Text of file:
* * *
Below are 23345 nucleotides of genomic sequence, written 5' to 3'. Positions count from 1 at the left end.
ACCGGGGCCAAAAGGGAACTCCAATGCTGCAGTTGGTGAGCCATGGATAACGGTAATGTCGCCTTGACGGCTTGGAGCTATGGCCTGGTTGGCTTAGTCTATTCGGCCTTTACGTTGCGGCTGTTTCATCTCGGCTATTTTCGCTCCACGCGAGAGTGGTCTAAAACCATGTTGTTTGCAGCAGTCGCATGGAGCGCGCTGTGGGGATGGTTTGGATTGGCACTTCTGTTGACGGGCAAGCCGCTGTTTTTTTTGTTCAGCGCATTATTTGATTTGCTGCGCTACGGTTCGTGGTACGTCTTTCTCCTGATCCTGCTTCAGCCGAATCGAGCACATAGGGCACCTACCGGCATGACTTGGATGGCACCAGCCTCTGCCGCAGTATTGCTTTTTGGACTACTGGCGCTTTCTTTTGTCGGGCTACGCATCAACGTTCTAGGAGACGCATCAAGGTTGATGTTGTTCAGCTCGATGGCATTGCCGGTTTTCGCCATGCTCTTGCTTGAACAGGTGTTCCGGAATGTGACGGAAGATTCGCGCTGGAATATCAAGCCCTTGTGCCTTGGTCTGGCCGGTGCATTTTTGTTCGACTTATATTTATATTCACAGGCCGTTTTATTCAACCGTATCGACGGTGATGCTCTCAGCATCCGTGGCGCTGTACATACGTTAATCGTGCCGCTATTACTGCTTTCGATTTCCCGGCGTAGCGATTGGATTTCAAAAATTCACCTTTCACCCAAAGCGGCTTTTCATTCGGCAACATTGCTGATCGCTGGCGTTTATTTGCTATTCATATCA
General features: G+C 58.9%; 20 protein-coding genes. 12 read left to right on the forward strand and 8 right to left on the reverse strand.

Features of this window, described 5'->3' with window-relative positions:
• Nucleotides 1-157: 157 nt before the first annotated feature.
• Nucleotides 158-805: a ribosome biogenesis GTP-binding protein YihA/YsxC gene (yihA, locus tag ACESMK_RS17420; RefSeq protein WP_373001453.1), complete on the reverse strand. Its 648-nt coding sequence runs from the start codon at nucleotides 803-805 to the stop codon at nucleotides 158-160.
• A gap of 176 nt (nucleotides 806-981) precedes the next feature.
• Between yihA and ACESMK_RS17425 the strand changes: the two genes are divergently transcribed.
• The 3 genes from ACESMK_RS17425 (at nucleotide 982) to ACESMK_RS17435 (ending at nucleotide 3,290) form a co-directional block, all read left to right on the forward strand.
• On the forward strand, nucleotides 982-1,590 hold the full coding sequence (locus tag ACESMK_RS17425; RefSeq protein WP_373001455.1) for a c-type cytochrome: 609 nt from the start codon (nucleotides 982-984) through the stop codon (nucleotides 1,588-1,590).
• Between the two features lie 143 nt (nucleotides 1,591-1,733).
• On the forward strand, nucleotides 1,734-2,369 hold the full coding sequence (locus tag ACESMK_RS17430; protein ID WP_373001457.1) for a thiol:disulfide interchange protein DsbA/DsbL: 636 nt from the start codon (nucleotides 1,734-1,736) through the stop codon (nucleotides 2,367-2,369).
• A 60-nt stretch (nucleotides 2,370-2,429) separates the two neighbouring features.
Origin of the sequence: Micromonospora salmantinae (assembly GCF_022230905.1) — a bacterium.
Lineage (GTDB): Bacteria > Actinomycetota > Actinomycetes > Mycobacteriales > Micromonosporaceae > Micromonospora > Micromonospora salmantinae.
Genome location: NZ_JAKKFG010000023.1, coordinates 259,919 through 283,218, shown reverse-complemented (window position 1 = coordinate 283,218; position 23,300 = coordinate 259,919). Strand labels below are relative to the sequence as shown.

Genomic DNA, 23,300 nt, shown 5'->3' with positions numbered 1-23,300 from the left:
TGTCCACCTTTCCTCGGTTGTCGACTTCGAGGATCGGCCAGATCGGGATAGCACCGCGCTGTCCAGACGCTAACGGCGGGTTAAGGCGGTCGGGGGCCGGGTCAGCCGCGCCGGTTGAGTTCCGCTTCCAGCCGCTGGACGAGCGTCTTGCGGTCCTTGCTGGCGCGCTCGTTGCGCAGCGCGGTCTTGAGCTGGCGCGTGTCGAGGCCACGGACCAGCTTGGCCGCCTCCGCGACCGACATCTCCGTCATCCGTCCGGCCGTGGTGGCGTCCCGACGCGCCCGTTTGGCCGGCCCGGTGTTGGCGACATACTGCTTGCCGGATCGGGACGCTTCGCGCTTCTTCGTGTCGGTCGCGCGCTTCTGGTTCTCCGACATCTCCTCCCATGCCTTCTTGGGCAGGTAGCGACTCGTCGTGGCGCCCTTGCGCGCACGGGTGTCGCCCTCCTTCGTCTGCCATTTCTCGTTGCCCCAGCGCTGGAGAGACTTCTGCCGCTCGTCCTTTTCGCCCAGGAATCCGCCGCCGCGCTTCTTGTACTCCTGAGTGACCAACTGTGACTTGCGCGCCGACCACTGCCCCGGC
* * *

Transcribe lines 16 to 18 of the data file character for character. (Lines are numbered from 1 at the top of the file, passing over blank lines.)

Genome location: NZ_JAKKFG010000023.1, coordinates 259,919 through 283,218, shown reverse-complemented (window position 1 = coordinate 283,218; position 23,300 = coordinate 259,919). Strand labels below are relative to the sequence as shown.

Genomic DNA, 23,300 nt, shown 5'->3' with positions numbered 1-23,300 from the left:
TGTCCACCTTTCCTCGGTTGTCGACTTCGAGGATCGGCCAGATCGGGATAGCACCGCGCTGTCCAGACGCTAACGGCGGGTTAAGGCGGTCGGGGGCCGGGTCAGCCGCGCCGGTTGAGTTCCGCTTCCAGCCGCTGGACGAGCGTCTTGCGGTCCTTGCTGGCGCGCTCGTTGCGCAGCGCGGTCTTGAGCTGGCGCGTGTCGAGGCCACGGACCAGCTTGGCCGCCTCCGCGACCGACATCTCCGTCATCCGTCCGGCCGTGGTGGCGTCCCGACGCGCCCGTTTGGCCGGCCCGGTGTTGGCGACATACTGCTTGCCGGATCGGGACGCTTCGCGCTTCTTCGTGTCGGTCGCGCGCTTCTGGTTCTCCGACATCTCCTCCCATGCCTTCTTGGGCAGGTAGCGACTCGTCGTGGCGCCCTTGCGCGCACGGGTGTCGCCCTCCTTCGTCTGCCATTTCTCGTTGCCCCAGCGCTGGAGAGACTTCTGCCGCTCGTCCTTTTCGCCCAGGAATCCGCCGCCGCGCTTCTTGTACTCCTGAGTGACCAACTGTGACTTGCGCGCCGACCACTGCCCCGGC